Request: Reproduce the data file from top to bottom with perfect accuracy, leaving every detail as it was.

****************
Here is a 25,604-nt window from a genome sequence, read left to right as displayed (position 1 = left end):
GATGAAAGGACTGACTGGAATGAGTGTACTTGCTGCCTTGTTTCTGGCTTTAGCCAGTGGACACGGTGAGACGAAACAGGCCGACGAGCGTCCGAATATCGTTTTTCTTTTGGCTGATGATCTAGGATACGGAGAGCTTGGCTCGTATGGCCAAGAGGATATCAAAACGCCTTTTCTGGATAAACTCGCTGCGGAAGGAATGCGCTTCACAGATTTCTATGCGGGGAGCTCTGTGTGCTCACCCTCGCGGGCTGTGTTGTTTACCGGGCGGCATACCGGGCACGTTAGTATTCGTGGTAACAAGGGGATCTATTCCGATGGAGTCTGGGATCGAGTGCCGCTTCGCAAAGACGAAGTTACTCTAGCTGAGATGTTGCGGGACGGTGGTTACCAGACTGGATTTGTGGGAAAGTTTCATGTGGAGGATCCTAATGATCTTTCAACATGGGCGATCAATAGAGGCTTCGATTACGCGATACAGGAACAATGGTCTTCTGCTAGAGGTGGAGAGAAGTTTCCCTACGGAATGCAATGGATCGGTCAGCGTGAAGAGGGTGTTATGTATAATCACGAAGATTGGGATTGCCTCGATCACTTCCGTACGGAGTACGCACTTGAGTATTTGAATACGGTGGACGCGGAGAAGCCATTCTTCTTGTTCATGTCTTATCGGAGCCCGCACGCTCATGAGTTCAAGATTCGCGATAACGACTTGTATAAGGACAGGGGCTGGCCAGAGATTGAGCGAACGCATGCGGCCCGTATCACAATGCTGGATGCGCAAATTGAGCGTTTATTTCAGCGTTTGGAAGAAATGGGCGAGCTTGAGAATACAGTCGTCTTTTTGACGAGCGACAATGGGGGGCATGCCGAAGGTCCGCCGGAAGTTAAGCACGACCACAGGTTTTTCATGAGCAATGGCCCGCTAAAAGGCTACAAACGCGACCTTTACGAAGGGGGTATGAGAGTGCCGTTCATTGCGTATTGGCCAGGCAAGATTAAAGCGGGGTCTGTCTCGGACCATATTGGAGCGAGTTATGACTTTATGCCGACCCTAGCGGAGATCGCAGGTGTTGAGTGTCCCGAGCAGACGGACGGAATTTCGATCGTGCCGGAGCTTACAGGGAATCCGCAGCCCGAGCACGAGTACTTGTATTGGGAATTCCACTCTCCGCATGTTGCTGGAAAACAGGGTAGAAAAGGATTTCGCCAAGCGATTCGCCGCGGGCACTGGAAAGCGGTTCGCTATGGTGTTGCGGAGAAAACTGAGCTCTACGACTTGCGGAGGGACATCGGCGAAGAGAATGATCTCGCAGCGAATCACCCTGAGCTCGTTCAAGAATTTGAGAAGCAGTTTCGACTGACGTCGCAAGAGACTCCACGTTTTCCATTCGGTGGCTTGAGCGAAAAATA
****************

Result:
Here is a 25,604-nt window from a genome sequence, read left to right as displayed (position 1 = left end):
GATGAAAGGACTGACTGGAATGAGTGTACTTGCTGCCTTGTTTCTGGCTTTAGCCAGTGGACACGGTGAGACGAAACAGGCCGACGAGCGTCCGAATATCGTTTTTCTTTTGGCTGATGATCTAGGATACGGAGAGCTTGGCTCGTATGGCCAAGAGGATATCAAAACGCCTTTTCTGGATAAACTCGCTGCGGAAGGAATGCGCTTCACAGATTTCTATGCGGGGAGCTCTGTGTGCTCACCCTCGCGGGCTGTGTTGTTTACCGGGCGGCATACCGGGCACGTTAGTATTCGTGGTAACAAGGGGATCTATTCCGATGGAGTCTGGGATCGAGTGCCGCTTCGCAAAGACGAAGTTACTCTAGCTGAGATGTTGCGGGACGGTGGTTACCAGACTGGATTTGTGGGAAAGTTTCATGTGGAGGATCCTAATGATCTTTCAACATGGGCGATCAATAGAGGCTTCGATTACGCGATACAGGAACAATGGTCTTCTGCTAGAGGTGGAGAGAAGTTTCCCTACGGAATGCAATGGATCGGTCAGCGTGAAGAGGGTGTTATGTATAATCACGAAGATTGGGATTGCCTCGATCACTTCCGTACGGAGTACGCACTTGAGTATTTGAATACGGTGGACGCGGAGAAGCCATTCTTCTTGTTCATGTCTTATCGGAGCCCGCACGCTCATGAGTTCAAGATTCGCGATAACGACTTGTATAAGGACAGGGGCTGGCCAGAGATTGAGCGAACGCATGCGGCCCGTATCACAATGCTGGATGCGCAAATTGAGCGTTTATTTCAGCGTTTGGAAGAAATGGGCGAGCTTGAGAATACAGTCGTCTTTTTGACGAGCGACAATGGGGGGCATGCCGAAGGTCCGCCGGAAGTTAAGCACGACCACAGGTTTTTCATGAGCAATGGCCCGCTAAAAGGCTACAAACGCGACCTTTACGAAGGGGGTATGAGAGTGCCGTTCATTGCGTATTGGCCAGGCAAGATTAAAGCGGGGTCTGTCTCGGACCATATTGGAGCGAGTTATGACTTTATGCCGACCCTAGCGGAGATCGCAGGTGTTGAGTGTCCCGAGCAGACGGACGGAATTTCGATCGTGCCGGAGCTTACAGGGAATCCGCAGCCCGAGCACGAGTACTTGTATTGGGAATTCCACTCTCCGCATGTTGCTGGAAAACAGGGTAGAAAAGGATTTCGCCAAGCGATTCGCCGCGGGCACTGGAAAGCGGTTCGCTATGGTGTTGCGGAGAAAACTGAGCTCTACGACTTGCGGAGGGACATCGGCGAAGAGAATGATCTCGCAGCGAATCACCCTGAGCTCGTTCAAGAATTTGAGAAGCAGTTTCGACTGACGTCGCAAGAGACTCCACGTTTTCCATTCGGTGGCTTGAGCGAAAAATA